But, like all other earthly things, Quoz had its season, and passed away as suddenly as it arose, never again to be the pet and the idol of the populace. A new claimant drove it from its place, and held undisputed sway till, in its turn, it was hurled from its pre-eminence, and a successor appointed in its stead.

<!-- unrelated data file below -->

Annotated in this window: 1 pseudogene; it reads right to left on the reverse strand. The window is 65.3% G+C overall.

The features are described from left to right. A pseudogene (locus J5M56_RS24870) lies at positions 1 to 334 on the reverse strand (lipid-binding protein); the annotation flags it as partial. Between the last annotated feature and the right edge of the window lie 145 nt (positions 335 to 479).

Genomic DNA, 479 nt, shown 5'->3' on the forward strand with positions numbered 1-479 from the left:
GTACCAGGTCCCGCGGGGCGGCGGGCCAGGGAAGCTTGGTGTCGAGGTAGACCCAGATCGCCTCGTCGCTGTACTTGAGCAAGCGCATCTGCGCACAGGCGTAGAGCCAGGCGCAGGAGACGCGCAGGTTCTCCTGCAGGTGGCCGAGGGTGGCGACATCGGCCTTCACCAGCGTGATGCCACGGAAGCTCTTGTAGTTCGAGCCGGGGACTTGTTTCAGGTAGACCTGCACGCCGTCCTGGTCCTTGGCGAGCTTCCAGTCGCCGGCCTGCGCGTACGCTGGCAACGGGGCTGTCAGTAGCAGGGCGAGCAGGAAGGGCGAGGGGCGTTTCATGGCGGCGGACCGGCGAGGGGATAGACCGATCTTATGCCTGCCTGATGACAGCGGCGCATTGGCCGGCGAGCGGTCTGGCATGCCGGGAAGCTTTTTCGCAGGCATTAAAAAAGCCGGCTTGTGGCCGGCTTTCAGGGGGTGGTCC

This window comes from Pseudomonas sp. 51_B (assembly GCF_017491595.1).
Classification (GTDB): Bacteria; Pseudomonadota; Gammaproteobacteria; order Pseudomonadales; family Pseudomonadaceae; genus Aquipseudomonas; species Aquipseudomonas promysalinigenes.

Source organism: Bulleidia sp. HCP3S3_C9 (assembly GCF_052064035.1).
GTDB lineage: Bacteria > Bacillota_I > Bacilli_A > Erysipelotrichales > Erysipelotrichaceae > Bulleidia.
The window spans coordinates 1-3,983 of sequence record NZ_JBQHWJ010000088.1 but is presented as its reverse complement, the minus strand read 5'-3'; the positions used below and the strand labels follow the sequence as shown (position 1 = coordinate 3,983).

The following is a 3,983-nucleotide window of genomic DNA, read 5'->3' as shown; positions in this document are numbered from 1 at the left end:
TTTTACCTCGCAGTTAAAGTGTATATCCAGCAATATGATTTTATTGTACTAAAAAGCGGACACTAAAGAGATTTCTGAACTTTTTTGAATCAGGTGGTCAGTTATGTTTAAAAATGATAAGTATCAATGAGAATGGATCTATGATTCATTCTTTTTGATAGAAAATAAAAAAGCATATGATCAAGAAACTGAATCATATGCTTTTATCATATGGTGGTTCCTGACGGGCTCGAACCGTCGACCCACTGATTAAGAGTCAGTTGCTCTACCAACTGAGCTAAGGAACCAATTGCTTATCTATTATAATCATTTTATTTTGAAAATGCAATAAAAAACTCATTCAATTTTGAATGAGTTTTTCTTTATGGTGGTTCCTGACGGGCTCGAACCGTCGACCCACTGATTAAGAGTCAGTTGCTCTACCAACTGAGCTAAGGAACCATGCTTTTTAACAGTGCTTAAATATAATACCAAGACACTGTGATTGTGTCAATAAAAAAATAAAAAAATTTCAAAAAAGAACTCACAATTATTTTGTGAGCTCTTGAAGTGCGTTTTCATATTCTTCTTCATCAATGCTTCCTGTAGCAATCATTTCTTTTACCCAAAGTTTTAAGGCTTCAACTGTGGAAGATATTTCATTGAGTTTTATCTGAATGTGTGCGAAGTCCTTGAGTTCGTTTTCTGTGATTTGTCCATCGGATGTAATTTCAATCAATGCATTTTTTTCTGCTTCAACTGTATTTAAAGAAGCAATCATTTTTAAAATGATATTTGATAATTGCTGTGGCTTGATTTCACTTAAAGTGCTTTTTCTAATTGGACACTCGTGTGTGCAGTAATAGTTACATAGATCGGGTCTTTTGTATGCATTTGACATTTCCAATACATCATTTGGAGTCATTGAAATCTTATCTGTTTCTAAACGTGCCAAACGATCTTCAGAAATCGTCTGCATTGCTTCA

“What a shocking bad hat!” was the phrase that was next in vogue. No sooner had it become universal, than thousands of idle but sharp eyes were on the watch for the passenger whose hat shewed any signs, however slight, of ancient service. Immediately the cry arose, and, like the war-whoop of the Indians, was repeated by a hundred discordant throats. He was a wise man who, finding himself under these circumstances “the observed of all observers,” bore his honours meekly. He who shewed symptoms of ill-feeling at the imputations cast upon his hat, only brought upon himself redoubled notice. The mob soon perceive whether a man is irritable, and, if of their own class, they love to make sport of him. When such a man, and with such a hat, passed in those days through a crowded neighbourhood, he might think himself fortunate if his annoyances were confined to the shouts and cries of the populace. The obnoxious hat was often snatched from his head and thrown into the gutter by some practical joker, and then raised, covered with mud, upon the end of a stick, for the admiration of the spectators, who held their sides with laughter, and exclaimed, in the pauses of their mirth, “Oh, what a shocking bad hat!” “What a shocking bad hat!” Many a nervous poor man, whose purse could but ill spare the outlay, doubtless purchased a new hat before the time, in order to avoid exposure in this manner.